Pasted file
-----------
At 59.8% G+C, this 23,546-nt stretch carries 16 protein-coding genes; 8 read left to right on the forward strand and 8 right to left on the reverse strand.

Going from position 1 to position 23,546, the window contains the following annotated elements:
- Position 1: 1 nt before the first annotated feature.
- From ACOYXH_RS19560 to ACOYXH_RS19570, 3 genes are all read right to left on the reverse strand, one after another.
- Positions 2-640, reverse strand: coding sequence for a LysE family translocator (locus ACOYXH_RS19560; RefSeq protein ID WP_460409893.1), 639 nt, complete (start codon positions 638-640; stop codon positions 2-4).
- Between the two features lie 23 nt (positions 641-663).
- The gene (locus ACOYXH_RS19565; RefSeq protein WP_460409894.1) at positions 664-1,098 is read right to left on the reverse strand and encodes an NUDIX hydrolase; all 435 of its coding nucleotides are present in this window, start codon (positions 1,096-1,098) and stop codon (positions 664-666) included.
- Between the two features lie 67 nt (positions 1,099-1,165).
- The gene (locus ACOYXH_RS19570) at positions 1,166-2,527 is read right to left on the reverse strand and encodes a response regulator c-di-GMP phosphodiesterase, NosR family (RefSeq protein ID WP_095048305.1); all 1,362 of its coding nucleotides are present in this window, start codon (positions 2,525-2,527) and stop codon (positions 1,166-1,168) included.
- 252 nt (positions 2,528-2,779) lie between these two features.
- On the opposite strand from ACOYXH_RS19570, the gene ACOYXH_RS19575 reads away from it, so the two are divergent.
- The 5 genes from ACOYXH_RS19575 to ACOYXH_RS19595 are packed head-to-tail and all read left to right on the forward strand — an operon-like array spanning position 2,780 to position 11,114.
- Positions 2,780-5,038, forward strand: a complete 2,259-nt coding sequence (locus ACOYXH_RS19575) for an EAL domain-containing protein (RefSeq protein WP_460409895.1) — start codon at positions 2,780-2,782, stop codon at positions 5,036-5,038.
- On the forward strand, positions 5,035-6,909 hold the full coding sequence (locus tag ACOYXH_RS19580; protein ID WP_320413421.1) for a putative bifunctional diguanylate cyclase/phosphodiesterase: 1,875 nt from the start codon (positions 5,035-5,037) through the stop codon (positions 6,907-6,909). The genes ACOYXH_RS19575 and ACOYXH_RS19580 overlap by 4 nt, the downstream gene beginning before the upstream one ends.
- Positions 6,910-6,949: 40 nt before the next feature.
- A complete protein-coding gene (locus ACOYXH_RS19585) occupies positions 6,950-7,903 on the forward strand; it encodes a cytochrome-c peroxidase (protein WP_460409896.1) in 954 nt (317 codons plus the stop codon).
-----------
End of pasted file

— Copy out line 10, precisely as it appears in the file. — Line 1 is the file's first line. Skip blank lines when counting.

- 252 nt (positions 2,528-2,779) lie between these two features.